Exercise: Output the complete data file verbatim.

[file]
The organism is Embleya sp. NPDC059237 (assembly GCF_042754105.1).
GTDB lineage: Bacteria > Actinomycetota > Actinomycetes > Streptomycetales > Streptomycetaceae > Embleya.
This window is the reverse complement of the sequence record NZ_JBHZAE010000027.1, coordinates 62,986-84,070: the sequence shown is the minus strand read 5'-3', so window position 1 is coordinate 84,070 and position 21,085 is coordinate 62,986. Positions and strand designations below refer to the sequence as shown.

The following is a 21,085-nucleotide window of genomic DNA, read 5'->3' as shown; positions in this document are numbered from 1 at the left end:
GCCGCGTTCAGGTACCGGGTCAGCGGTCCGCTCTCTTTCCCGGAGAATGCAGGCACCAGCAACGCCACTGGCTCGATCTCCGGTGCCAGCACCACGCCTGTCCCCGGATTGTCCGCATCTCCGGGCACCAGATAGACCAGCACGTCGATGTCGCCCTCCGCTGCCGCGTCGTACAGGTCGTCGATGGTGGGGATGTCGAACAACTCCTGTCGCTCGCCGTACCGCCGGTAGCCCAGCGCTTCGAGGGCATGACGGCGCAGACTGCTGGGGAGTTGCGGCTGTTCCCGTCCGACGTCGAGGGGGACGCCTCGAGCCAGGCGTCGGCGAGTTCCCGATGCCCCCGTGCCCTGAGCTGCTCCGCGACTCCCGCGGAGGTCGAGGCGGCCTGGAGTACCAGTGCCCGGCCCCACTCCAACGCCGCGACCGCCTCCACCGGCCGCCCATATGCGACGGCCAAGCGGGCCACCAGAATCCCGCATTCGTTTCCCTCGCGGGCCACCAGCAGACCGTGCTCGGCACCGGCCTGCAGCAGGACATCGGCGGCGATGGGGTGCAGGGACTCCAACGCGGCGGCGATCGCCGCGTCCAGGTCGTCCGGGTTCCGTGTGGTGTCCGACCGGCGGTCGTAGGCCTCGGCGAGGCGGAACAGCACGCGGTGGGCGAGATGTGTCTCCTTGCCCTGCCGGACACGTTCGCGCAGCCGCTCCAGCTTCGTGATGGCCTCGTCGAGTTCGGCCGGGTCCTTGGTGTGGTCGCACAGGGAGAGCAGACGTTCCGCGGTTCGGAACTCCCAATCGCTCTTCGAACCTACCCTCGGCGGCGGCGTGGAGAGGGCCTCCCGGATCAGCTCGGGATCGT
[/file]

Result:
The organism is Embleya sp. NPDC059237 (assembly GCF_042754105.1).
GTDB lineage: Bacteria > Actinomycetota > Actinomycetes > Streptomycetales > Streptomycetaceae > Embleya.
This window is the reverse complement of the sequence record NZ_JBHZAE010000027.1, coordinates 62,986-84,070: the sequence shown is the minus strand read 5'-3', so window position 1 is coordinate 84,070 and position 21,085 is coordinate 62,986. Positions and strand designations below refer to the sequence as shown.

The following is a 21,085-nucleotide window of genomic DNA, read 5'->3' as shown; positions in this document are numbered from 1 at the left end:
GCCGCGTTCAGGTACCGGGTCAGCGGTCCGCTCTCTTTCCCGGAGAATGCAGGCACCAGCAACGCCACTGGCTCGATCTCCGGTGCCAGCACCACGCCTGTCCCCGGATTGTCCGCATCTCCGGGCACCAGATAGACCAGCACGTCGATGTCGCCCTCCGCTGCCGCGTCGTACAGGTCGTCGATGGTGGGGATGTCGAACAACTCCTGTCGCTCGCCGTACCGCCGGTAGCCCAGCGCTTCGAGGGCATGACGGCGCAGACTGCTGGGGAGTTGCGGCTGTTCCCGTCCGACGTCGAGGGGGACGCCTCGAGCCAGGCGTCGGCGAGTTCCCGATGCCCCCGTGCCCTGAGCTGCTCCGCGACTCCCGCGGAGGTCGAGGCGGCCTGGAGTACCAGTGCCCGGCCCCACTCCAACGCCGCGACCGCCTCCACCGGCCGCCCATATGCGACGGCCAAGCGGGCCACCAGAATCCCGCATTCGTTTCCCTCGCGGGCCACCAGCAGACCGTGCTCGGCACCGGCCTGCAGCAGGACATCGGCGGCGATGGGGTGCAGGGACTCCAACGCGGCGGCGATCGCCGCGTCCAGGTCGTCCGGGTTCCGTGTGGTGTCCGACCGGCGGTCGTAGGCCTCGGCGAGGCGGAACAGCACGCGGTGGGCGAGATGTGTCTCCTTGCCCTGCCGGACACGTTCGCGCAGCCGCTCCAGCTTCGTGATGGCCTCGTCGAGTTCGGCCGGGTCCTTGGTGTGGTCGCACAGGGAGAGCAGACGTTCCGCGGTTCGGAACTCCCAATCGCTCTTCGAACCTACCCTCGGCGGCGGCGTGGAGAGGGCCTCCCGGATCAGCTCGGGATCGT